The Key Commands’ Focus section needs a bunch of additional commands to control the focus to specific windows. Things like:
Set Focus to Project WIndow
Set Focus to MixConsole 2
Set Focus to Key Edit window or to next Key Edit window
Currently there are Shortcut Keys/Key Commands which only operate correctly if certain types of windows (Project, Mixconsole…) have the current focus. If a ‘wrong’ window has focus the command has no effect. This forces us to use the mouse to set the focus (and curse when we forget to set focus) beforehand.
If we had Key Commands to set the specific focus it would be easy to create macros that ensured the focus was correctly set before executing a command.
This limitation within Cubase also inhibits what can be done with 3rd party tools like Metagrid (quickly growing in popularity within the Cubase community - hint, hint).
Sidebar: I’ve never understood why Cubase doesn’t include KCs for everything that Cubase can do (example: Save Track Preset - no KC I can find).
Not just for Metagrid, but great to have in Cubase when working with more than one screen.
An older version of Metagrid was capable of locking itself to a application, e.g. Wavelab while working in Cubase one could start/stop WLab
via Metagrid even thought the focus was on Cubase. Unfortunately that functionality got lost(: To have similar thing on key command level would be great.
Remote devices do not have that limitation. In my opinion, sending commands to windows that are not visible, or not frontmost should remain the domain of remote devices, except in certain cases, such as File>Save and other global type commands.
In regard to metagrid, in that other thread there does not appear to be a clear understanding of how it works. Is it MIDI? Keystrokes? By what method does it determine which window it is sending to? If Metagrid can’t send a command to a particular window, how is it up to the SB team to sort that out?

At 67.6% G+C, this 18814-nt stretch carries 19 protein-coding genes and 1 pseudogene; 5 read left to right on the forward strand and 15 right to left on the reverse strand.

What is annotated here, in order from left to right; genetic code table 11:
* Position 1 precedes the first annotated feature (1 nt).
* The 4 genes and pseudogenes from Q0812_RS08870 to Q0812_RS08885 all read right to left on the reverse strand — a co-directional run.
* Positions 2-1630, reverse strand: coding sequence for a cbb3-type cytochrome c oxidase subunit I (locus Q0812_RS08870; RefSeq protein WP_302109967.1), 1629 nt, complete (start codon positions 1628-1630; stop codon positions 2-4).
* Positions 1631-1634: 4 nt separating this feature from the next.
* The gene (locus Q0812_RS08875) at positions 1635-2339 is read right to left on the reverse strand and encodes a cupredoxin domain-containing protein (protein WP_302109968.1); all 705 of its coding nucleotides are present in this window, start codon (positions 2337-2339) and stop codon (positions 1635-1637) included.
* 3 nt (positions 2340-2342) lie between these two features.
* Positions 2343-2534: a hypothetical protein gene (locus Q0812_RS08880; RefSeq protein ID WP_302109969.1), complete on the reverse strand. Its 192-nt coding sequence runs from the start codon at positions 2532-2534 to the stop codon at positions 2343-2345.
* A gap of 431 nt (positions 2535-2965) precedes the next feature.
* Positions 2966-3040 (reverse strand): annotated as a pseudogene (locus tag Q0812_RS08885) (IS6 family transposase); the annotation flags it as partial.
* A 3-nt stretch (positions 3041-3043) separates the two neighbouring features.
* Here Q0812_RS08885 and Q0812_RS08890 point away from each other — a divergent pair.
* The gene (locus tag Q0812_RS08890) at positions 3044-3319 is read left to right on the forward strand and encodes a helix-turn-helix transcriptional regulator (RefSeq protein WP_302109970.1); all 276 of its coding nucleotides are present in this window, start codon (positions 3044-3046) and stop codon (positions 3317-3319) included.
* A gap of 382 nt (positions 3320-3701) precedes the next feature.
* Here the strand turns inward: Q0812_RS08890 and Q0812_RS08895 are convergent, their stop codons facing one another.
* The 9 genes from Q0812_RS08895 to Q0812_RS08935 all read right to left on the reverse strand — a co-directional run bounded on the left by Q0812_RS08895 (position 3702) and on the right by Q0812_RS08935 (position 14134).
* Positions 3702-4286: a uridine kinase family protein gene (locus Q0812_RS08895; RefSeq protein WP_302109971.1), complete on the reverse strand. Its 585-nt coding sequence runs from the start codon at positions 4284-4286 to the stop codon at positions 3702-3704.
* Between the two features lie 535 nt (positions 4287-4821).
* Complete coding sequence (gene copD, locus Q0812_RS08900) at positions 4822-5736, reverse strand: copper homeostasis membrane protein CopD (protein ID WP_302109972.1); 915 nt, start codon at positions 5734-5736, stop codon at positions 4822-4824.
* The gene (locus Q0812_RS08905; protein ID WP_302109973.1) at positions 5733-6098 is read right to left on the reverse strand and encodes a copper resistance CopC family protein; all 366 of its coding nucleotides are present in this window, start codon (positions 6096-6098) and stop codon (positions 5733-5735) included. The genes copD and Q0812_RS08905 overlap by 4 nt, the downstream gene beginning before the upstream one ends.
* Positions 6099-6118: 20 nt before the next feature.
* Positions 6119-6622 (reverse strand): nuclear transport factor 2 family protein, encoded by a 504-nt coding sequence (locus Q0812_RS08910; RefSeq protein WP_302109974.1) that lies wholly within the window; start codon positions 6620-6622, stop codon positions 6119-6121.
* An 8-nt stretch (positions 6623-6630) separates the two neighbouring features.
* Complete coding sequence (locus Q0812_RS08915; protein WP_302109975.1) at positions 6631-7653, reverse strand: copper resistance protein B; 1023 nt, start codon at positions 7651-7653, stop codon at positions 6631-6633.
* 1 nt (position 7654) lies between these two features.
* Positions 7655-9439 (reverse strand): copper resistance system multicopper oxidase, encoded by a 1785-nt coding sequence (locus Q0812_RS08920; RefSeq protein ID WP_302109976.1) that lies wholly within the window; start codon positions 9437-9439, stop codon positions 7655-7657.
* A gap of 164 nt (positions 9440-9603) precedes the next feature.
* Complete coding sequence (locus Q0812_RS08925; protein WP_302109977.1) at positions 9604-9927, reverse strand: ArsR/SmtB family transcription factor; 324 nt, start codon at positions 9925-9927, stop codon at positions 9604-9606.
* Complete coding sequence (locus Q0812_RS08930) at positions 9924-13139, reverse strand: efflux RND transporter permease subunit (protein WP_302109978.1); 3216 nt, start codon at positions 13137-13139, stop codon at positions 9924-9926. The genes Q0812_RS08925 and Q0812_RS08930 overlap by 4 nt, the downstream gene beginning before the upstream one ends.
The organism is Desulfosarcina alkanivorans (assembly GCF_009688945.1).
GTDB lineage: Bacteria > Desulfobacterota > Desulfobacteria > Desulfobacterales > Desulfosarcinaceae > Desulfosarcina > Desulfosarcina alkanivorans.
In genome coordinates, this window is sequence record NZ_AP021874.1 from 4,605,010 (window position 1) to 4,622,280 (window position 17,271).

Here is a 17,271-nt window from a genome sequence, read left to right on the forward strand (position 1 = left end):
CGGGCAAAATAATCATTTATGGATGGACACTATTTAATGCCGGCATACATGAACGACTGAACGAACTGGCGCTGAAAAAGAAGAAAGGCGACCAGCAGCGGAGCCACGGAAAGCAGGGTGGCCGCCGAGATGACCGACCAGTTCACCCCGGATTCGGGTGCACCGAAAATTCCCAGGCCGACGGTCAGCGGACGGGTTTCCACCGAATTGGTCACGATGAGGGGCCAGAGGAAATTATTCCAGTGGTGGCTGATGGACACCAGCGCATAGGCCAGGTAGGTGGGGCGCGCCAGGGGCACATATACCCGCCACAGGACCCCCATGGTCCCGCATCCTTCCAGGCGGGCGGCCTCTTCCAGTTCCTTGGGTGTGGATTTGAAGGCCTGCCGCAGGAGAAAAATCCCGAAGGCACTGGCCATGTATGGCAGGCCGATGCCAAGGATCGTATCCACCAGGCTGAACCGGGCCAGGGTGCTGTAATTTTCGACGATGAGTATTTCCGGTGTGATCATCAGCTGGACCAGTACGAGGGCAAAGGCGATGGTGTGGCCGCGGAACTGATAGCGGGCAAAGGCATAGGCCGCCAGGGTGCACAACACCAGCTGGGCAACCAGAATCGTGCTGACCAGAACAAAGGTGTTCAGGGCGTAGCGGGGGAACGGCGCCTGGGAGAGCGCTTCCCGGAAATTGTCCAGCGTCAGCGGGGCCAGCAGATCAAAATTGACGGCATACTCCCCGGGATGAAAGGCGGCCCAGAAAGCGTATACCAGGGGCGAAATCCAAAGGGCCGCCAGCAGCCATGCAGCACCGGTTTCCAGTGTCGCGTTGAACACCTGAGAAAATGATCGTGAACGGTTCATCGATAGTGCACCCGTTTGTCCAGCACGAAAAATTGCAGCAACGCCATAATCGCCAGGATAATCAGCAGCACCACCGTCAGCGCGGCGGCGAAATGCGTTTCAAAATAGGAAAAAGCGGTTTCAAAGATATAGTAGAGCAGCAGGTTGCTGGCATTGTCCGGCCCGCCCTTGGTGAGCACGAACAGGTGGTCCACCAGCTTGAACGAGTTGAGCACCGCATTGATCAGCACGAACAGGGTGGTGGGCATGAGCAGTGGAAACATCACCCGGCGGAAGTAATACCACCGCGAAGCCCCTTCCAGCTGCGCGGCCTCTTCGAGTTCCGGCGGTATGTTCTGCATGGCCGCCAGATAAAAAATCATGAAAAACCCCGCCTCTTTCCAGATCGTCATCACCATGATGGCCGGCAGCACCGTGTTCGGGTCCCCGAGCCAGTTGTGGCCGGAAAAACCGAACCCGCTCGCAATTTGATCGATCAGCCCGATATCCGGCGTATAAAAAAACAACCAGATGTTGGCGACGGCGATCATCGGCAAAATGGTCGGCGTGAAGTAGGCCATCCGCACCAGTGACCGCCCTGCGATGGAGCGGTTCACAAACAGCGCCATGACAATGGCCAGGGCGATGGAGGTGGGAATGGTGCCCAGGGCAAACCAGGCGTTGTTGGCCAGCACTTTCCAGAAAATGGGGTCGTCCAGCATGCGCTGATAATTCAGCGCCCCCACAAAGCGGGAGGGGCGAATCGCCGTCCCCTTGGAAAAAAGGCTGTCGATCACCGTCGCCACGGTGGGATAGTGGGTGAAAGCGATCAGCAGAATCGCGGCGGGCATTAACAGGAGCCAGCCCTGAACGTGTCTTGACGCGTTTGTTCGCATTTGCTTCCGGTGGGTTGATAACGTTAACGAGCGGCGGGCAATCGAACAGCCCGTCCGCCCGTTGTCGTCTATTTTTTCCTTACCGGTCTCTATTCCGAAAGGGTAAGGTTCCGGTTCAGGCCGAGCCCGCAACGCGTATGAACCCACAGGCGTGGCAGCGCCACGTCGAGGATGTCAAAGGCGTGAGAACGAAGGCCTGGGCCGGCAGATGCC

I say this, because I use autohotkey, which reveals that it is indeed possible to specify which window a command should go to, to exclude windows by filtering various parameters, etc.
Metagrid while it communicates with Cubase via the Remote Devices (and thus midi), it functions more like a huge computer keyboard with the ability to have an unlimited (?) number of keys/buttons. When you create a new button you can set it to execute one or more Cubase Key Commands. It will execute Key Commands that have keystrokes assigned to them and also those that don’t. But in every case it behaves just like typing one or more assigned keys on your computer keyboard. It apparently has no knowledge about what window currently has focus (although it does know what program has focus). It issues commands in the context of the currently focused window. If you assigned a button to the ‘close’ command, that button will behave just like ctrl+w. If the current focus is the Project Window it will close the whole Project. If the focus is any other window, then that window would close.
When you add a command to a Metagrid button it opens a list to choose from that mirrors what you see in Cubase’s Key Command window (including any Cubase Macros, Logical Editor Presets etc. you’ve created). There are some new features recently added that I haven’t explored yet.
That said even if Metagrid did not exist there is still a problem in how regular old Key Command behavior is dependent on which window has focus. Pretty much every day I’ll type a keystroke, wait a bit and then mutter, “Why didn’t that do whatever… Oh the focus is on the Mixconsole.” Grab mouse, click, redo keystroke - gets old. This is the fundamental problem and it is all internally contained within Cubase.
Metagrid comes into play mostly because it shines a big spotlight on this limitation.
When using a computer keyboard to issue Key Commands there is an upper boundary on the total number of keystrokes you can use. At some point it becomes too many to remember, so we only use a subset of the available commands. With Metagrid the problem of remembering keystrokes disappears. I could assign every Key Command that exists to its own button. Each button clearly labeled and color coded. Because I can now readily access a much larger number of commands, the focus issue is more apparent just because of the increased number of commands in use.
Nope you can still lock it to a program - I’m doing it right now (with the latest version). But the only programs you can lock it to are some DAWS which are listed in their documentation. Cubase is one of those supported for this. Just have it open to Cubase and double click the WiFi button (why that?).